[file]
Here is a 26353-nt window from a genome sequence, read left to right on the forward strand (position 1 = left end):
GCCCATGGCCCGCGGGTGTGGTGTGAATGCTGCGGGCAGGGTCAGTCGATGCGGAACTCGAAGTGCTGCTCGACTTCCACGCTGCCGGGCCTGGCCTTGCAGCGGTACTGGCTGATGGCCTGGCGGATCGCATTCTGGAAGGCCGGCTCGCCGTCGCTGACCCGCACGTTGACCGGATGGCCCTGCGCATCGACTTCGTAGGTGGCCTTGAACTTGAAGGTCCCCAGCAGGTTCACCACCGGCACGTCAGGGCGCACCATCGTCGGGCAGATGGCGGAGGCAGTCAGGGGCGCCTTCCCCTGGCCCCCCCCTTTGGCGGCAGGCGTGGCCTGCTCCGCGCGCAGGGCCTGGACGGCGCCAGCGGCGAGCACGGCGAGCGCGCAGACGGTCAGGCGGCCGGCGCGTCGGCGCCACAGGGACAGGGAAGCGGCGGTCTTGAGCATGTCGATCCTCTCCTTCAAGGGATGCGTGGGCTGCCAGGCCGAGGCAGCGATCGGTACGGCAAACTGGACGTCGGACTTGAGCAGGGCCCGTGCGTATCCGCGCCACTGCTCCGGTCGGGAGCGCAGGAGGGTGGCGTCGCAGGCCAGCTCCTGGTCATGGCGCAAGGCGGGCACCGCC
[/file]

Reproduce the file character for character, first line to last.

Here is a 26353-nt window from a genome sequence, read left to right on the forward strand (position 1 = left end):
GCCCATGGCCCGCGGGTGTGGTGTGAATGCTGCGGGCAGGGTCAGTCGATGCGGAACTCGAAGTGCTGCTCGACTTCCACGCTGCCGGGCCTGGCCTTGCAGCGGTACTGGCTGATGGCCTGGCGGATCGCATTCTGGAAGGCCGGCTCGCCGTCGCTGACCCGCACGTTGACCGGATGGCCCTGCGCATCGACTTCGTAGGTGGCCTTGAACTTGAAGGTCCCCAGCAGGTTCACCACCGGCACGTCAGGGCGCACCATCGTCGGGCAGATGGCGGAGGCAGTCAGGGGCGCCTTCCCCTGGCCCCCCCCTTTGGCGGCAGGCGTGGCCTGCTCCGCGCGCAGGGCCTGGACGGCGCCAGCGGCGAGCACGGCGAGCGCGCAGACGGTCAGGCGGCCGGCGCGTCGGCGCCACAGGGACAGGGAAGCGGCGGTCTTGAGCATGTCGATCCTCTCCTTCAAGGGATGCGTGGGCTGCCAGGCCGAGGCAGCGATCGGTACGGCAAACTGGACGTCGGACTTGAGCAGGGCCCGTGCGTATCCGCGCCACTGCTCCGGTCGGGAGCGCAGGAGGGTGGCGTCGCAGGCCAGCTCCTGGTCATGGCGCAAGGCGGGCACCGCC